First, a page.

Bee Me Up: Israeli Scientists at Forefront of Worldwide Research Into Declining Bee Population

Researchers at Hebrew University are focusing on preventing bee disease in hopes of stunting disappearance of insect colonies and reducing threat to agriculture, ecosystems.

Zafrir Rinat
Zafrir Rinat
Zafrir Rinat
Zafrir Rinat

Amid the plethora of environmental crises the world is facing, the disappearance of bee colonies has been pushed to the margins when it comes to public awareness. But in the long run, it is hard to ignore a problem that poses a threat to food production and will also cause serious harm to ecosystems. This is because of the major role bees play in the pollination of plants.

In laboratories around the world, scientists are trying to understand what is causing the substantial decline in wild bee populations, as well as in bee colonies maintained for honey production. Israeli scientists are front and center in this effort.

The decline in bee populations has a major impact on agriculture, since bees are generally held to be responsible for 75 percent of crop pollination around the world. Fully 90 percent of this bee pollination is performed by honeybees, which feed on the nectar and pollen from flowers. As they move from flower to flower, they deposit the pollen they pick up from other flowers, which is necessary for the germination of seeds and the development of fruit.

The annual economic cost of the decline in bee populations is estimated at tens of billions of dollars a year in the United States alone. Six years ago, American farmers lost close to a third of their bee colonies.

One of the major causes of the bees’ disappearance is disease, caused in part by viruses that hit their hives. But in recent years, significant advances have been made in preventing these diseases, thanks to methods developed in part by Prof. Ilan Sela of the Hebrew University of Jerusalem and researchers from the B. Triwaks Bee Research Center at the university’s agriculture school in Rehovot.

The bee pollination provided by 60,000 beehives is essential for Israeli agriculture. “There are crops such as avocados that are totally dependent upon pollination by bees,” said Prof. Sharoni Shafir, who heads the bee research center.

Sela recently received recognition for his research, which helped develop a treatment for bees infected with the virus. Researchers in the United States have presented proof of the connection between the virus and the damage sustained by bee colonies.

Based on Sela’s research, the Beeologics company was established in Israel to develop a treatment for the virus. The firm, which now has global operations, has developed a product that is fed to the bees and contains ingredients that “turn off” the genes in the virus.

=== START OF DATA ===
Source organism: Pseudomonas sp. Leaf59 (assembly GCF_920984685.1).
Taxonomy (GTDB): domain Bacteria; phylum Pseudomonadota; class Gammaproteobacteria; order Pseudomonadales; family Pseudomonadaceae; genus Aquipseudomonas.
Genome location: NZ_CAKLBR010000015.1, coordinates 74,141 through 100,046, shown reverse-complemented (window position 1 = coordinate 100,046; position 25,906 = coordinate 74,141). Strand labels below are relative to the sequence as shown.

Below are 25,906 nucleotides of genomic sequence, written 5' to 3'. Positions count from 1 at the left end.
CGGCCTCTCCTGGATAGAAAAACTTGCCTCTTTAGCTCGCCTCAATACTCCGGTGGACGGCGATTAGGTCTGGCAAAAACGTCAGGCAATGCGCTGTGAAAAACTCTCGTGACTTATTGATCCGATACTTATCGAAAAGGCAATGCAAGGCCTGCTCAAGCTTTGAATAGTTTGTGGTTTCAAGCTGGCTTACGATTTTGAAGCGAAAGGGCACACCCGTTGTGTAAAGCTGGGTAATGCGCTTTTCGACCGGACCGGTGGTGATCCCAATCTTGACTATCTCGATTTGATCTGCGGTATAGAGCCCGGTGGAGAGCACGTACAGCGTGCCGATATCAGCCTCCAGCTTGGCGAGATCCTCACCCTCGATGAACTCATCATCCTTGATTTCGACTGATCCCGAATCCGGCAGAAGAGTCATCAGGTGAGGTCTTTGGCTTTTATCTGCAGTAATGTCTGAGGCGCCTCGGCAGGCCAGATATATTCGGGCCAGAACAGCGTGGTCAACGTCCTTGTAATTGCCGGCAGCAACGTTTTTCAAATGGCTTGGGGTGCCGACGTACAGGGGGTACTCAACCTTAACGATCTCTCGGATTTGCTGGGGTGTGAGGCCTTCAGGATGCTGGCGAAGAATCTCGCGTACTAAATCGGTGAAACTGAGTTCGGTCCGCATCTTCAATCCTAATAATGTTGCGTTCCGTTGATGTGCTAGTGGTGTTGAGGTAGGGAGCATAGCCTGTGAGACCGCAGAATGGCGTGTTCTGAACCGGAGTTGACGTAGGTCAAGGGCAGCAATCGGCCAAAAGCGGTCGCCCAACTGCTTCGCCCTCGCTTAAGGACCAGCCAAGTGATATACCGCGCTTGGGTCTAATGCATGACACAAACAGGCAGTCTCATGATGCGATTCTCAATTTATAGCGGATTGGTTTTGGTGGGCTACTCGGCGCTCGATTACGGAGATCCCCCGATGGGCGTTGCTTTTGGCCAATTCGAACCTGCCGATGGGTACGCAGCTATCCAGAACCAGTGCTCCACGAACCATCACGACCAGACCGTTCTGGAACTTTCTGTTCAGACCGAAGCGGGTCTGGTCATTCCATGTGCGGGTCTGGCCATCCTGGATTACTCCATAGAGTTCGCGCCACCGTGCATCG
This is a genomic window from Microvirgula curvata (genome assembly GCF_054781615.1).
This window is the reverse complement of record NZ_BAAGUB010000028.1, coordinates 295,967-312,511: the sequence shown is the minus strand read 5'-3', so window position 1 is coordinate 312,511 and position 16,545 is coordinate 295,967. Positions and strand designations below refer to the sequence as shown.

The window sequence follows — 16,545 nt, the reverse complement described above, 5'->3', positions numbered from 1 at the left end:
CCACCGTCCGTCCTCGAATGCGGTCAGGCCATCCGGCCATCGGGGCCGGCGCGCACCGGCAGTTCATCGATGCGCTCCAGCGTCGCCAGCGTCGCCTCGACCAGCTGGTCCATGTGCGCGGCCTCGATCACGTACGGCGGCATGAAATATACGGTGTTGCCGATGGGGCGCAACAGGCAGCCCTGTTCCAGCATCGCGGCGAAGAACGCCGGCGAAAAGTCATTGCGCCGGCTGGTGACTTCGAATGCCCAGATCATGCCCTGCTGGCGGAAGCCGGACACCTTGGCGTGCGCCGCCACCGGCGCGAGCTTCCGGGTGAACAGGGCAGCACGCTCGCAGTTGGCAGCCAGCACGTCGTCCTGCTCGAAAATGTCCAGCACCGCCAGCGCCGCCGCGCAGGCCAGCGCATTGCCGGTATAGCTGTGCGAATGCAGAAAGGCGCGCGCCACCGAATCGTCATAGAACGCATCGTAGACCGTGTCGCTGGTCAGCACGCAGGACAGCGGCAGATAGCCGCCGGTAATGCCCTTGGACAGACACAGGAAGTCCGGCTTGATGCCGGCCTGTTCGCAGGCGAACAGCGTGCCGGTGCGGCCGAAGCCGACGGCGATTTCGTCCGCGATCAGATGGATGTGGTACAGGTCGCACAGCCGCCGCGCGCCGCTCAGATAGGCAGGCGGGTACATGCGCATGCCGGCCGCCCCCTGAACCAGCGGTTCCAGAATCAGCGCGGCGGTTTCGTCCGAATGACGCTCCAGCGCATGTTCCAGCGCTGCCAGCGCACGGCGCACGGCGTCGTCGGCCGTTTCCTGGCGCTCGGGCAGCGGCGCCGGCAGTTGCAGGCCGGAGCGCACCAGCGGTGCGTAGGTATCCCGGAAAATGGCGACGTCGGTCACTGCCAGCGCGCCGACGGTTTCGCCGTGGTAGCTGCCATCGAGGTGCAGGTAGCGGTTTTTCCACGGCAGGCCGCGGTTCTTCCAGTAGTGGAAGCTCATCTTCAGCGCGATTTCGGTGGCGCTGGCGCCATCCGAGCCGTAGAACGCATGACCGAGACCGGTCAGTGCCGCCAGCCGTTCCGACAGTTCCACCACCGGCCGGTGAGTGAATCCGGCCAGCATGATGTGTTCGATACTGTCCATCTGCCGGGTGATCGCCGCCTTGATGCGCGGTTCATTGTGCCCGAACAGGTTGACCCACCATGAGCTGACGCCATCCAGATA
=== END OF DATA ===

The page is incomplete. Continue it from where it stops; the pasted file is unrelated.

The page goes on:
Combating parasites

Two other researchers at the university’s bee research center, Yael Garbian and Eyal Maori, headed research efforts that led to a method to combat the harm caused by acarids, the order that includes mites and ticks. Acarids are bee parasites, and they transmit the virus that Sela researched.

Garbian and Maori addressed this problem by injecting a substance into the bees’ food that was transmitted to the acarids and then back to the bees, and that inhibits the acarids’ ability to propagate. They were able to demonstrate a decline of nearly 60 percent in the number of acarids, so commercial application of the method might substantially curb the damage to bee populations.

Researchers think another cause of the bees’ disappearance is a group of insecticides called neonicotinoids. The insecticides are meant to kill insects that damage crops, but some scientists believe they also affect bees.

The controversy over the effects of neonicotinoids, which are produced by giant chemical companies such as Bayer and Syngenta, has been ongoing for several years. The companies say there is no proof that the insecticide is killing off bee populations, arguing that the bees’ decline stems from disease and from damage to their habitats. Some scientists support the companies’ position, noting that the decline in bee populations began before the insecticides came into use.

Two months ago, the Journal of Applied Ecology published a wide-ranging survey of the environmental effects of neonicotinoids written by a researcher from the University of Stirling in Scotland, David Goulson. He concluded that there is little definitive evidence that the insecticides are killing off bees, but said there is convincing evidence that the chemicals are affecting the bees’ ability to hunt for food. He also cited research showing that bumblebee colonies did not develop in areas where the insecticides were in use.

Prof. Shafir of Hebrew University’s bee center suggests that the bees’ immune system may have been compromised by exposure to parasites, thus making them more vulnerable to insecticides.

The European Union deliberated for some time over whether to limit insecticide use in an effort to curb further harm to bee populations. It ultimately decided to limit three types of insecticides for a two-year trial period. Insecticide manufacturers were disappointed with the decision, but environmental groups say the step is justified for the sake of caution, even if there is no conclusive proof that the chemicals are the culprit.

The EU’s decision received support from the Israel Honey Council, which represents 550 honey growers. The group called on the Agriculture Ministry to enact the same restriction here.

Teaching beekeeping and honey production at the Agriculture Faculty of Rehovot.Credit: Yuval Taboul

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